Wednesday, December 16, 2009

20 for 20: Albums That Changed My Life Over the Past Two Decades

As the end of 2009 crept upon us, every publication started dropping their “best of decade” lists. I certainly could have done that with this year’s RT 20. Yet I wanted to mark my 20th anniversary with something a bit more wide ranging. So I hatched the crazy idea to make another radio special (the CDs that came with the print version of the RT 20) to discuss albums that were life-changing for yours truly. Now these aren’t what I consider the best albums of the past 20 years (that list might feature a couple of the same albums), just the ones that had a big impact on what I listened to, what I saw, and sometimes, how I could feel on a certain day. I talk about these albums during the special, but I figured a little bit of extra explanation never hurt.

Young Fresh Fellows - Hits From the Break Up Album (ESC Brand)
Year Released: 1991 Track Featured in Special: “Two Guitars, Bass and Drums”

Nirvana - Nevermind (DCG)
Year Released: 1991 Track Featured in Special: “On a Plain”

Robyn Hitchcock & The Egyptians - Perspex Island (A&M)
Year Released: 1991 Tracks Featured in Special: “Oceanside,” “So You Think You’re in Love”

1991 was a pretty interesting year. I graduated from college, I had a radio job, had it revoked when I showed up for the final interview, I moved home for another radio gig, hated it, quit and then moved back to the city where I went to college—all in the space of five months. I did a whole heck’uva lot of driving those few months. The one cassette that got a lot of car play during that time was Perspex Island. John Cooper of PYX 106 (still one of the best on air talents I’ve ever heard) gave it to me during my last week at the radio station. I was a fan of Hitchcock before Perspex Island was released, but this album connected with me more than any of his other releases during my time in college. Perhaps it was because listening to it made me feel like I was still in college. Or maybe the fact that it was the slickest thing he had done to date. Producer Paul Fox had worked on XTC’s 1989 album Oranges and Lemons and he knew how to make pop songs soar. Perspex Island had a vegetable basket full of them. I dove head first into the Hitchcock catalog in the months after I got that cassette, and have remained a big fan ever since.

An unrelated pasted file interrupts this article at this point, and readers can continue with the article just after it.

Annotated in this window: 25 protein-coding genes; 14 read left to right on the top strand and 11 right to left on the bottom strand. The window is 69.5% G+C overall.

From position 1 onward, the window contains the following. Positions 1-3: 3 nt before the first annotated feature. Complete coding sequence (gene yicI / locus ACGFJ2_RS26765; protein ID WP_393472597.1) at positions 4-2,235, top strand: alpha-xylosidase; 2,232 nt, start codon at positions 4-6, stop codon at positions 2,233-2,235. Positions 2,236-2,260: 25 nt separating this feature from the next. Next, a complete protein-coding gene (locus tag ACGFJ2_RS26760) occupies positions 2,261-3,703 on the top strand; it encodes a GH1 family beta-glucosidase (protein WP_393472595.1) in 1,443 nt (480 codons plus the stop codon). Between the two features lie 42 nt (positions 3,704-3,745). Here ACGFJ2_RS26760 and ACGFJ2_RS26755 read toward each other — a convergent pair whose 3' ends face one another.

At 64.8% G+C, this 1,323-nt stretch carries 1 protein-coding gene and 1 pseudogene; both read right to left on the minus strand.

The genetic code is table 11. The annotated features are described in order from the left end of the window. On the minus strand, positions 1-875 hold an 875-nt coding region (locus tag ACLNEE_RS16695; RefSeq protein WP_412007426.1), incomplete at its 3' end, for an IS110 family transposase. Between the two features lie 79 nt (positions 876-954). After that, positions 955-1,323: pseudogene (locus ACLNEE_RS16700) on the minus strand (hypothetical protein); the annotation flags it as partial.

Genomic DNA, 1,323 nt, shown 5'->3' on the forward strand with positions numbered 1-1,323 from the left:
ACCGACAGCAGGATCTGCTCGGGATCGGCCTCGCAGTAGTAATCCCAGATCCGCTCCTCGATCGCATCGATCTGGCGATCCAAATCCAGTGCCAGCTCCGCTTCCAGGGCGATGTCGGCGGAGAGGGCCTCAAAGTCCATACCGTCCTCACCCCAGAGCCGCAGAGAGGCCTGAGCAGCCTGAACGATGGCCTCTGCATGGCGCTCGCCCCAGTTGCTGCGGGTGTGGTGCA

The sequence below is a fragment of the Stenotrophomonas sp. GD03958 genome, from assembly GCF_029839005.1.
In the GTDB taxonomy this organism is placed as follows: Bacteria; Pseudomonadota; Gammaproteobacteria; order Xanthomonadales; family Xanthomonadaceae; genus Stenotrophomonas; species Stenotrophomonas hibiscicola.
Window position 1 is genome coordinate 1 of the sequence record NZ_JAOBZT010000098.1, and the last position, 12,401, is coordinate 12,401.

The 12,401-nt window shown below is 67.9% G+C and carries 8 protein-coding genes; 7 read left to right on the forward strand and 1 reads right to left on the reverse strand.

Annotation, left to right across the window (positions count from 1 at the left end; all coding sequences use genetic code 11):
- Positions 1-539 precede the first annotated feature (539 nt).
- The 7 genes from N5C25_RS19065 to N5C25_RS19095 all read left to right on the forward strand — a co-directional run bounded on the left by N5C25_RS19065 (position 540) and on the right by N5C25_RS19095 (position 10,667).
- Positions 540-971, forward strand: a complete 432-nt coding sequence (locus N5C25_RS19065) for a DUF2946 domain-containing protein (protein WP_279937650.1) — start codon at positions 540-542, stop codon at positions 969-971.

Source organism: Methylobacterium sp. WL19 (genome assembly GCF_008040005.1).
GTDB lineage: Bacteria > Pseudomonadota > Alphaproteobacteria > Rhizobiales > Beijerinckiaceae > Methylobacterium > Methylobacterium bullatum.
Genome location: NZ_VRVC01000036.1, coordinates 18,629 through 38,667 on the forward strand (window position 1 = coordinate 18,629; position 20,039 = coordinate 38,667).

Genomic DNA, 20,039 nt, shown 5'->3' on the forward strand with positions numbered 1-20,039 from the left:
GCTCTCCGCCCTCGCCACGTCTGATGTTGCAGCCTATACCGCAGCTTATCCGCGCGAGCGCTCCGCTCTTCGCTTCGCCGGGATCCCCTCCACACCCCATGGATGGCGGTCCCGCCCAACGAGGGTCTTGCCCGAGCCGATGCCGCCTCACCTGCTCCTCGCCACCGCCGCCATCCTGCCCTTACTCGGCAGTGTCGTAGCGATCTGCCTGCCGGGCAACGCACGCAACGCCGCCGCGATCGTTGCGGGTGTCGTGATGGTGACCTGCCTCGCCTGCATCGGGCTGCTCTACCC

Young Fresh Fellows’ Hits From the Break Up Album came out in May of 1991, but I didn’t track down this very limited box set of singles until eight years later. Yet just like Perspex Island, the Break Up Album changed me from a casual fan into a hardcore one. The set is made up of five singles the Fellows released from the fall of 1990 through the winter of 1991. My college station played three of those singles, and all three of them quickly became my favorite Fellows songs. It’s not only the music of the Break Up Album that set me down the path to being a insane Fellows fan who owns almost everything they’ve done. (Which, trust me, is a lot.) The idea of a band putting together the singles in a box with special artwork, a huge poster with liner notes explaining the whole project and a random romance novel appealed to the collector in me. These guys not only how to make great music, they knew how to make a great presentation of that music. I suppose that’s why I have over 315 Fellows songs in my iTunes—and it still doesn’t seem like enough.